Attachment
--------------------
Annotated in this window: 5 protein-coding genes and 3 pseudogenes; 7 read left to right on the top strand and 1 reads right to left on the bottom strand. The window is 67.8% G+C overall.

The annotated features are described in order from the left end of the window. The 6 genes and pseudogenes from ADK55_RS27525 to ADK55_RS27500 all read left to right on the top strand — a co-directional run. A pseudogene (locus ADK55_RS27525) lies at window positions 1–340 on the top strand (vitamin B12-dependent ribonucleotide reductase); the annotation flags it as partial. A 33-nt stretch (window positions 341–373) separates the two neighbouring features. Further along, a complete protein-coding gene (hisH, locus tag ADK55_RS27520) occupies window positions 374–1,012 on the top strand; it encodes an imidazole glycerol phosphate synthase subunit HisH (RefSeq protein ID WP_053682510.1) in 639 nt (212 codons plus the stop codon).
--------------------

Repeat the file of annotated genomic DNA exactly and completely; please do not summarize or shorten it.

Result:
Annotated in this window: 5 protein-coding genes and 3 pseudogenes; 7 read left to right on the top strand and 1 reads right to left on the bottom strand. The window is 67.8% G+C overall.

The annotated features are described in order from the left end of the window. The 6 genes and pseudogenes from ADK55_RS27525 to ADK55_RS27500 all read left to right on the top strand — a co-directional run. A pseudogene (locus ADK55_RS27525) lies at window positions 1–340 on the top strand (vitamin B12-dependent ribonucleotide reductase); the annotation flags it as partial. A 33-nt stretch (window positions 341–373) separates the two neighbouring features. Further along, a complete protein-coding gene (hisH, locus tag ADK55_RS27520) occupies window positions 374–1,012 on the top strand; it encodes an imidazole glycerol phosphate synthase subunit HisH (RefSeq protein ID WP_053682510.1) in 639 nt (212 codons plus the stop codon).